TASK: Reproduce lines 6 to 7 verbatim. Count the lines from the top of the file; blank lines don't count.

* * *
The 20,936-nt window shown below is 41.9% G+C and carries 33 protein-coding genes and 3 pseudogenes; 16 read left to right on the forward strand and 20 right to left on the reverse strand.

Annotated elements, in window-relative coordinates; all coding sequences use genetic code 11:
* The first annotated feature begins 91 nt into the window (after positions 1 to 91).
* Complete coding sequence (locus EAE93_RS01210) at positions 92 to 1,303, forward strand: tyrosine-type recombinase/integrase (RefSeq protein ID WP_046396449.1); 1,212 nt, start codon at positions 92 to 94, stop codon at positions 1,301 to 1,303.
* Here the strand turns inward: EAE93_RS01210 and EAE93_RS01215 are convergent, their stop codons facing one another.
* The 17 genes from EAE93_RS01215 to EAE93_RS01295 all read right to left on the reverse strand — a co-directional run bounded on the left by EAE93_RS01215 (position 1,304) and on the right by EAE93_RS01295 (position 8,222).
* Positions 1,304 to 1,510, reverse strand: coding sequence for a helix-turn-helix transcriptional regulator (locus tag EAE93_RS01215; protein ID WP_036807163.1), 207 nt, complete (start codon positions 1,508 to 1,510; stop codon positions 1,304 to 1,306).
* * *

* The 17 genes from EAE93_RS01215 to EAE93_RS01295 all read right to left on the reverse strand — a co-directional run bounded on the left by EAE93_RS01215 (position 1,304) and on the right by EAE93_RS01295 (position 8,222).
* Positions 1,304 to 1,510, reverse strand: coding sequence for a helix-turn-helix transcriptional regulator (locus tag EAE93_RS01215; protein ID WP_036807163.1), 207 nt, complete (start codon positions 1,508 to 1,510; stop codon positions 1,304 to 1,306).